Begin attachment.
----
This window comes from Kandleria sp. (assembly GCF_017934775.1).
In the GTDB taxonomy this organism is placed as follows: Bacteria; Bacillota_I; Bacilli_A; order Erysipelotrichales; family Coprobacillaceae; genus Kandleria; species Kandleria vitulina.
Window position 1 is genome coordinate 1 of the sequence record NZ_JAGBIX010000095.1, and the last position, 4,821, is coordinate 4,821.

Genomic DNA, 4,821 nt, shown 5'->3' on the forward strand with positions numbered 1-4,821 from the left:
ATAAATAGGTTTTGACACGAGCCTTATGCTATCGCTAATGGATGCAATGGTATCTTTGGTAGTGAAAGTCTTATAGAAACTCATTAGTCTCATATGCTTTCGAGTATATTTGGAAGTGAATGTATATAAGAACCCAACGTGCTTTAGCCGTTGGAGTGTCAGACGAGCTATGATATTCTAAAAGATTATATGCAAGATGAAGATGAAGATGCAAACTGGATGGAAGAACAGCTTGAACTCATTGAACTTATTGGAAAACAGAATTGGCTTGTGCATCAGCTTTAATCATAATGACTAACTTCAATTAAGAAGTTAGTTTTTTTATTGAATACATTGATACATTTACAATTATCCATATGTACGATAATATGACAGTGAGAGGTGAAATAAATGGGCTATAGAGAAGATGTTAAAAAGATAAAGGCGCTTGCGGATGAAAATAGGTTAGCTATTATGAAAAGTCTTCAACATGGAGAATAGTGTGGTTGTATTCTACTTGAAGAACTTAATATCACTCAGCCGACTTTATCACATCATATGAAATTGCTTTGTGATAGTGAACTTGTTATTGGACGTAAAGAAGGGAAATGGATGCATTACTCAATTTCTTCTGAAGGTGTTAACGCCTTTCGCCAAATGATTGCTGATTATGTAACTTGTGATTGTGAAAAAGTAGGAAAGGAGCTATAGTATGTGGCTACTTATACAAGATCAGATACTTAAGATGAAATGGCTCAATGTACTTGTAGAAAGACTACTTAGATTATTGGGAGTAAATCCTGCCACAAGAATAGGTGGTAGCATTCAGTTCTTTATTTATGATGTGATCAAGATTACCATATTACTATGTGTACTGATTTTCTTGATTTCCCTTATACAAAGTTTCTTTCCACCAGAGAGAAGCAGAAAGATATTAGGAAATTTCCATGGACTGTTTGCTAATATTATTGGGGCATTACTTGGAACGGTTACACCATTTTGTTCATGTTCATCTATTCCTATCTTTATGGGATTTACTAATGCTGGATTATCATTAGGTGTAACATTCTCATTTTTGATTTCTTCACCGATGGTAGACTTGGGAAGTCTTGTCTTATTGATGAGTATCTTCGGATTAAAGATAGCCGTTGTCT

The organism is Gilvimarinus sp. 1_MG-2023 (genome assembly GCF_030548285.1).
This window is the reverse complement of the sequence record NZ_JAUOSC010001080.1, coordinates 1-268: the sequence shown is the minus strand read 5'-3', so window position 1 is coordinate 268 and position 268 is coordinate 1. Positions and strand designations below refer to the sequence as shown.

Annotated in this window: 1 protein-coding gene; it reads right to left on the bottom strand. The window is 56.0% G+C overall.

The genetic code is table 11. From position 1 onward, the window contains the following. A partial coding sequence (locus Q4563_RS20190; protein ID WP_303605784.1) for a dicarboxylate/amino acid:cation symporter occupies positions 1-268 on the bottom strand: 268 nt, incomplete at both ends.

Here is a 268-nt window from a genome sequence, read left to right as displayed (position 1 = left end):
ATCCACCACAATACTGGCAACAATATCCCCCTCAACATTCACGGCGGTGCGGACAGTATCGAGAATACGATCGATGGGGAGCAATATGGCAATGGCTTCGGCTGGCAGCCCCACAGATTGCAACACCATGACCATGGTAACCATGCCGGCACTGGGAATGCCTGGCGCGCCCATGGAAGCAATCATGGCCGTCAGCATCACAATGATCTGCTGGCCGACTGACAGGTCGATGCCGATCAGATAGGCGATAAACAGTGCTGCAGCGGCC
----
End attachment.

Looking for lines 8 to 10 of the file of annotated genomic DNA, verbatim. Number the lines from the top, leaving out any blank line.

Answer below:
Annotated in this window: 1 protein-coding gene; it reads right to left on the bottom strand. The window is 56.0% G+C overall.

The genetic code is table 11. From position 1 onward, the window contains the following. A partial coding sequence (locus Q4563_RS20190; protein ID WP_303605784.1) for a dicarboxylate/amino acid:cation symporter occupies positions 1-268 on the bottom strand: 268 nt, incomplete at both ends.

Here is a 268-nt window from a genome sequence, read left to right as displayed (position 1 = left end):